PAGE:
Glass delusion is an external manifestation of a psychiatric disorder recorded in Europe mainly in the late Middle Ages and early modern period (15th to 17th centuries).[1] People feared that they were made of glass "and therefore likely to shatter into pieces".

Delusion edit

In the 16th and 17th centuries of Europe, glass became a valuable commodity. It was regarded as a magical, alchemical object.[2] Associated with fragility and luxury, glass influenced the way noblemen of early Europe perceived their esteemed positions in society. This fixation on a novel material contributed to the manifestation of the delusion. Edward Shorter, a historian of psychiatry from the University of Toronto, attributes the rise of the delusion in 17th century Europe to the novelty of glass material, stating that "throughout history, the inventive unconscious mind has pegged its delusions on to new materials and the technological advances of the age."[3]

Concentration of the glass delusion among the wealthy and educated classes allowed modern scholars to associate it with a wider and better described disorder of melancholy.[2]

Contemporary accounts edit

Robert Burton's The Anatomy of Melancholy (1621) touches on the subject in the commentary as one of many related manifestations[4] of the same anxiety:

Fear of devils, death, that they shall be so sick, of some such or such disease, ready to tremble at every object, they shall die themselves forthwith, or that some of their dear friends or near allies are certainly dead; imminent danger, loss, disgrace still torment others; that they are all glass, and therefore will suffer no man to come near them; that they are all cork, as light as feathers; others as heavy as lead; some are afraid their heads will fall off their shoulders, that they have frogs in their bellies, Etc.[5]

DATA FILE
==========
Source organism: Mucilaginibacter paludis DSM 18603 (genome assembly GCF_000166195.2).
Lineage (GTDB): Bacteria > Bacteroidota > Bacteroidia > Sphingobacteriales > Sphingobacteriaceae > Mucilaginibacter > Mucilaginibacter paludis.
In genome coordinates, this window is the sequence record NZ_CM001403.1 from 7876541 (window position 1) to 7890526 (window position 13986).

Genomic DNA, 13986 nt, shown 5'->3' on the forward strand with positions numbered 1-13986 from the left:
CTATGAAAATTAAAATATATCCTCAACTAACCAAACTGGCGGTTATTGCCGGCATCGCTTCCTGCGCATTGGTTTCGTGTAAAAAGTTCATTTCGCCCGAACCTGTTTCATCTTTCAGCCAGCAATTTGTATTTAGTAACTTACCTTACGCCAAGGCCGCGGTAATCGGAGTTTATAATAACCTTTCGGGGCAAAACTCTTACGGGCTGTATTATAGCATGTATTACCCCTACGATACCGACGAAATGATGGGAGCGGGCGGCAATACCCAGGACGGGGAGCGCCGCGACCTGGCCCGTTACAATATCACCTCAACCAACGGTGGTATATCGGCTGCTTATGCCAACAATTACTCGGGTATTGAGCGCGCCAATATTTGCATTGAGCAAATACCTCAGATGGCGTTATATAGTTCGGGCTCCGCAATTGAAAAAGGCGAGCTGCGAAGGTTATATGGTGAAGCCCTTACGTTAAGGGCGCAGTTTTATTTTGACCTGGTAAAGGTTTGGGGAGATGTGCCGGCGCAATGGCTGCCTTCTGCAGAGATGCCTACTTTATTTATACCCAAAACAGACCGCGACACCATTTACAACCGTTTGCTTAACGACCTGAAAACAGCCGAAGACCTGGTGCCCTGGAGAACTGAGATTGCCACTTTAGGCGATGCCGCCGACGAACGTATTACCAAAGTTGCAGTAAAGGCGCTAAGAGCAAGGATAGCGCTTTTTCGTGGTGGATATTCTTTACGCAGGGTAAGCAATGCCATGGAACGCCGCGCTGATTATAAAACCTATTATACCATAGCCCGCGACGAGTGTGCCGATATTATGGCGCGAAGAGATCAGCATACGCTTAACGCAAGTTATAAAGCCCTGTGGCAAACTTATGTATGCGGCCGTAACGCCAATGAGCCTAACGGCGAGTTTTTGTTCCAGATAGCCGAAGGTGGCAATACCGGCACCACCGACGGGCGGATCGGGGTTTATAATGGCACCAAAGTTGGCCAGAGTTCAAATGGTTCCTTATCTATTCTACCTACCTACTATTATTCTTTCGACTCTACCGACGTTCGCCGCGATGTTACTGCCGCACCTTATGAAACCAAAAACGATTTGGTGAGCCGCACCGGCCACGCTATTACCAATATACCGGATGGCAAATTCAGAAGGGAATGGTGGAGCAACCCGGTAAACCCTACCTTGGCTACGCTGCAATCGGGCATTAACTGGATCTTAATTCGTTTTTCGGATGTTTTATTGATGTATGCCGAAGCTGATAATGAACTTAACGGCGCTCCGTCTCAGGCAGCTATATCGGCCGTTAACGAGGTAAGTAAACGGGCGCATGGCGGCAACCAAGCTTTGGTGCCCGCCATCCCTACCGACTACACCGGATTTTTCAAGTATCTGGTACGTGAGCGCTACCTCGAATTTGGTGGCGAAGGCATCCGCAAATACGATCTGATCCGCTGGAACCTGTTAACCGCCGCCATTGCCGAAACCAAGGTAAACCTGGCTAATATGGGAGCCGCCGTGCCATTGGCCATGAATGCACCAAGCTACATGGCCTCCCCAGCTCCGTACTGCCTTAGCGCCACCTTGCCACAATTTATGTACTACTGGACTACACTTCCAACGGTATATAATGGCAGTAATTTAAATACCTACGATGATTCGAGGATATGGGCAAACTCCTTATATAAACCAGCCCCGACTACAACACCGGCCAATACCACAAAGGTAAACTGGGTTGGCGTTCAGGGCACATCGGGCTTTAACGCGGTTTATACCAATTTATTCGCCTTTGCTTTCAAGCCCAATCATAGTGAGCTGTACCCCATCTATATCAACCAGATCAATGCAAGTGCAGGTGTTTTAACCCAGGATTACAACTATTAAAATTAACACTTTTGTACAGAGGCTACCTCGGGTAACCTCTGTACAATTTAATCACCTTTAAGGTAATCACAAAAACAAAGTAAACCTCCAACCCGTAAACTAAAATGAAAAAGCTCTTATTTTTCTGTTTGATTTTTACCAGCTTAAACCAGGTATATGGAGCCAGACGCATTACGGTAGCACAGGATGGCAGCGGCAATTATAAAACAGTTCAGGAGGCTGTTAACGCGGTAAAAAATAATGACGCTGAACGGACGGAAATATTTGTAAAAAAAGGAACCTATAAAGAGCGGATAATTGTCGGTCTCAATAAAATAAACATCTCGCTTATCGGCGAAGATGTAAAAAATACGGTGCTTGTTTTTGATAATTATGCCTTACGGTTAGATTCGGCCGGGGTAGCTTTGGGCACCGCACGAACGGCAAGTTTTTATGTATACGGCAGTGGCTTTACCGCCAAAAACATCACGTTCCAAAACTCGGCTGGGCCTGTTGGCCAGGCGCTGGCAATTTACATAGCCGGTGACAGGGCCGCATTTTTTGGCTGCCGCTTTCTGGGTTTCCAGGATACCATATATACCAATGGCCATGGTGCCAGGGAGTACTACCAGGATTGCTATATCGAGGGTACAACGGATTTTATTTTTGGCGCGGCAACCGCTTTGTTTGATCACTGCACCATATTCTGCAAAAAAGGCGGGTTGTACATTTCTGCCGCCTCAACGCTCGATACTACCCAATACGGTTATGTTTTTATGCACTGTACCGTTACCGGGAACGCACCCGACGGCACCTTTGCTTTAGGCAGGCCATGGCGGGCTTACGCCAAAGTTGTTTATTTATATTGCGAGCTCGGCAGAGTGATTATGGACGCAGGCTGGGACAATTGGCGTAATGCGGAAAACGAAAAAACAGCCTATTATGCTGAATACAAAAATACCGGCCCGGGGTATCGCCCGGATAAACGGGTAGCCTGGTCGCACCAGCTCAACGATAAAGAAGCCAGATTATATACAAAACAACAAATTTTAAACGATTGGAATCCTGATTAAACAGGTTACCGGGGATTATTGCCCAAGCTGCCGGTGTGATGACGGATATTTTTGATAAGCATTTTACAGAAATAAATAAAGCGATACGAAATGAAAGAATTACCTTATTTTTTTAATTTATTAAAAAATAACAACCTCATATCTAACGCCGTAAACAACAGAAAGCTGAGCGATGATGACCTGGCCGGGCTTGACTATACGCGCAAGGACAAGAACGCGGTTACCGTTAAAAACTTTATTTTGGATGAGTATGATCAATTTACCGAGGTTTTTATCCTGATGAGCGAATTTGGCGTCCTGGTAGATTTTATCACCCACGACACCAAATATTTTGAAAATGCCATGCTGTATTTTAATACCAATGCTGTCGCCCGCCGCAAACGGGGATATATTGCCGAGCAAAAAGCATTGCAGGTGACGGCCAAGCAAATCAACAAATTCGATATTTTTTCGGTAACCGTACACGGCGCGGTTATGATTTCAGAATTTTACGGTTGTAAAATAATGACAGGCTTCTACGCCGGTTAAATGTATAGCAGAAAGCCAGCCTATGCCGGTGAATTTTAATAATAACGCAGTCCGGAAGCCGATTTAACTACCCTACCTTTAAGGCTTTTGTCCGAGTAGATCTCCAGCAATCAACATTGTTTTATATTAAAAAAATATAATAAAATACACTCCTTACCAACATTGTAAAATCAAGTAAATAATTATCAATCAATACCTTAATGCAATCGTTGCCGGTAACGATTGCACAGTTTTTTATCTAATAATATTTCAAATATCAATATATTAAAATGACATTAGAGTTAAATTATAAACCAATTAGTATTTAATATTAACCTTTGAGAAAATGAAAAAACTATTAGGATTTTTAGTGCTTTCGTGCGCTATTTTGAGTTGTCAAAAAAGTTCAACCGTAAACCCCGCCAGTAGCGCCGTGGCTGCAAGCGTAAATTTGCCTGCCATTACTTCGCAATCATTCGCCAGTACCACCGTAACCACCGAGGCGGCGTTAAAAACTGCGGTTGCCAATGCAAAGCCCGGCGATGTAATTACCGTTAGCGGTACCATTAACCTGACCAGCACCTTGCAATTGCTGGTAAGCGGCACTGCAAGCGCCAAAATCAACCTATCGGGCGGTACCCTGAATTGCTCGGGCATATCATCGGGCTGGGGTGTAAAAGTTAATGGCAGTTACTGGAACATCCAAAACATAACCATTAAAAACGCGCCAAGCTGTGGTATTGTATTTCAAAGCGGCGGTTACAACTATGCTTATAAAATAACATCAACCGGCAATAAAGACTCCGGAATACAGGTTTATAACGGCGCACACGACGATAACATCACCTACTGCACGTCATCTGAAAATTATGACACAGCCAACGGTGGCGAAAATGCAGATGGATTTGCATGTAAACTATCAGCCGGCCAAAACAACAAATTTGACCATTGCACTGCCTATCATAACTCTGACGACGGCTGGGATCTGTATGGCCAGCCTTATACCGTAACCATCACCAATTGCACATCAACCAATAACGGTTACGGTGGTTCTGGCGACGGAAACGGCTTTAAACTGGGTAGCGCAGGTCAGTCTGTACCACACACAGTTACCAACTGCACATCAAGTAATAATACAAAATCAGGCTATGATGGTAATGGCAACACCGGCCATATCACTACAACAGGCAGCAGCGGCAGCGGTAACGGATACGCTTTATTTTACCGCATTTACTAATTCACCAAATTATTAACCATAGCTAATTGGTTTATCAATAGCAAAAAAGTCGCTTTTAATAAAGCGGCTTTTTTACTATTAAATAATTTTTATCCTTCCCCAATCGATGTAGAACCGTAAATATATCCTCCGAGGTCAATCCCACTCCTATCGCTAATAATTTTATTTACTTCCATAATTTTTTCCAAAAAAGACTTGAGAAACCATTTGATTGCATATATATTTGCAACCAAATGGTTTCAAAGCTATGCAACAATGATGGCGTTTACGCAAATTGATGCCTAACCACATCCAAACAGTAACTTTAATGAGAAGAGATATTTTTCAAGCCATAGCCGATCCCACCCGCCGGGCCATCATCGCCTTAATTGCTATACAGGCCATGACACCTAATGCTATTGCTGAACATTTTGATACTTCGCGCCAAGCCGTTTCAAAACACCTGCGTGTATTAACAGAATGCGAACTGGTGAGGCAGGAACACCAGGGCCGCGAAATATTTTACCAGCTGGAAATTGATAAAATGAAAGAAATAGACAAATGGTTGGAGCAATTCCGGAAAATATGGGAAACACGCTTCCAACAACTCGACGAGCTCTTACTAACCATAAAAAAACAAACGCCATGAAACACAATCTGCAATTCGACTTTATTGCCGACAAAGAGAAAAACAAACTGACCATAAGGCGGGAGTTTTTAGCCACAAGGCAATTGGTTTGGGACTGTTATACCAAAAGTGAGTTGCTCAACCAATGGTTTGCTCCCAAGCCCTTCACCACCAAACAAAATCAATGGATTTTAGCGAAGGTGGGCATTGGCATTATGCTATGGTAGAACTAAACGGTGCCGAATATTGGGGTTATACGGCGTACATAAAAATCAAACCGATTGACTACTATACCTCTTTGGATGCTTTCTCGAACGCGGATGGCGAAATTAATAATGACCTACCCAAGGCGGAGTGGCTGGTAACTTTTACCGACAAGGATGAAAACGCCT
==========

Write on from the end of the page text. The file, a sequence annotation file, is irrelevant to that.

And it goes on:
Miguel de Cervantes based one of his short Exemplary Novels, The Glass Graduate (Spanish: El licenciado Vidriera, 1613), on the delusion of the title subject, an aspiring young lawyer.[6] The protagonist of the story falls into a grave depression after being bedridden for six months subsequent to being poisoned with a purportedly aphrodisiac potion. He claims that, being of glass, his perceptions are clearer than those of men of flesh and demonstrates by offering witty comments. After two years of illness, Rodaja is cured by a monk; no details of the cure are provided except that the monk is allegedly a miracle-maker.

The Dutch poet Constantijn Huygens wrote a Costly Folly (1622) centered on a subject who "fears everything that moves in his vicinity... the chair will be the death for him; he trembles at the bed, fearful that one will break his bum, the other smash his head".[2] His Dutch contemporary Caspar Barlaeus experienced the glass delusion.[7]

French philosopher René Descartes wrote Meditations on First Philosophy (1641), using the glass delusion as an example of an insane person whose perceived knowledge of the world differs from the majority.[8] In the Essay (Book II, Chapter XI, 13) when proposing his celebrated model of madness, John Locke also refers to the glass delusion.[9]

In modern times, the glass delusion has not completely disappeared. There are still isolated cases today. "Surveys of modern psychiatric institutions have only revealed two specific (uncorroborated) cases of the glass delusion. Foulché-Delbosc reports finding one Glass Man in a Paris asylum, and a woman who thought she was a potsherd was recorded at an asylum in Merenberg." Andy Lameijn, a psychiatrist from the Netherlands, reports that he has a male patient suffering from the delusion in Leiden.[10]

German alchemist Johann Joachim Becher had a fascination with glass delusion. In Physica Subterranea (1669), he wrote that he discovered a way of turning dead human bodies into glass. However, Becher's claim was not true. [11]